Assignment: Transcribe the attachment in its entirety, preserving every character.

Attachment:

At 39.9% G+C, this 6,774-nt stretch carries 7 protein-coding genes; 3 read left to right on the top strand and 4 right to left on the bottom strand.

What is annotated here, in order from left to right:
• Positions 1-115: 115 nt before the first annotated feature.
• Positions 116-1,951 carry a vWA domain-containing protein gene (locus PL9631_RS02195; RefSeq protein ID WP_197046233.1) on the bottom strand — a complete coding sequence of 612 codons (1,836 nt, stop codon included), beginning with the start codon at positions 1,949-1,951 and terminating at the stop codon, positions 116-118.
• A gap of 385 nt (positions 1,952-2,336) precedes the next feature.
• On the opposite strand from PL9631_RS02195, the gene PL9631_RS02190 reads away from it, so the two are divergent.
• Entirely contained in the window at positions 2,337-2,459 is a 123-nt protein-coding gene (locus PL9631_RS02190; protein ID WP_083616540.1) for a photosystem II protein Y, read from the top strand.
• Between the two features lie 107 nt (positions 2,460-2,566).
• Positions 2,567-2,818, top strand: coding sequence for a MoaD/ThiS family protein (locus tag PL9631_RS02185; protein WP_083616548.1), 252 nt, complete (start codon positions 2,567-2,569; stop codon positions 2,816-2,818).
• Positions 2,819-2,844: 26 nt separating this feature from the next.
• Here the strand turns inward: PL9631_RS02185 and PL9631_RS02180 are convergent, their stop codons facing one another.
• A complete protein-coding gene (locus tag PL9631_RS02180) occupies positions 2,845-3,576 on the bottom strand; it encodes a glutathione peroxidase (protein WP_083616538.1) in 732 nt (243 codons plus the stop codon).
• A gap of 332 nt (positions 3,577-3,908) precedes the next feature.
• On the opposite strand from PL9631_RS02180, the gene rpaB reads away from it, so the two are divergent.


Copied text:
At 39.9% G+C, this 6,774-nt stretch carries 7 protein-coding genes; 3 read left to right on the top strand and 4 right to left on the bottom strand.

What is annotated here, in order from left to right:
• Positions 1-115: 115 nt before the first annotated feature.
• Positions 116-1,951 carry a vWA domain-containing protein gene (locus PL9631_RS02195; RefSeq protein ID WP_197046233.1) on the bottom strand — a complete coding sequence of 612 codons (1,836 nt, stop codon included), beginning with the start codon at positions 1,949-1,951 and terminating at the stop codon, positions 116-118.
• A gap of 385 nt (positions 1,952-2,336) precedes the next feature.
• On the opposite strand from PL9631_RS02195, the gene PL9631_RS02190 reads away from it, so the two are divergent.
• Entirely contained in the window at positions 2,337-2,459 is a 123-nt protein-coding gene (locus PL9631_RS02190; protein ID WP_083616540.1) for a photosystem II protein Y, read from the top strand.
• Between the two features lie 107 nt (positions 2,460-2,566).
• Positions 2,567-2,818, top strand: coding sequence for a MoaD/ThiS family protein (locus tag PL9631_RS02185; protein WP_083616548.1), 252 nt, complete (start codon positions 2,567-2,569; stop codon positions 2,816-2,818).
• Positions 2,819-2,844: 26 nt separating this feature from the next.
• Here the strand turns inward: PL9631_RS02185 and PL9631_RS02180 are convergent, their stop codons facing one another.
• A complete protein-coding gene (locus tag PL9631_RS02180) occupies positions 2,845-3,576 on the bottom strand; it encodes a glutathione peroxidase (protein WP_083616538.1) in 732 nt (243 codons plus the stop codon).
• A gap of 332 nt (positions 3,577-3,908) precedes the next feature.
• On the opposite strand from PL9631_RS02180, the gene rpaB reads away from it, so the two are divergent.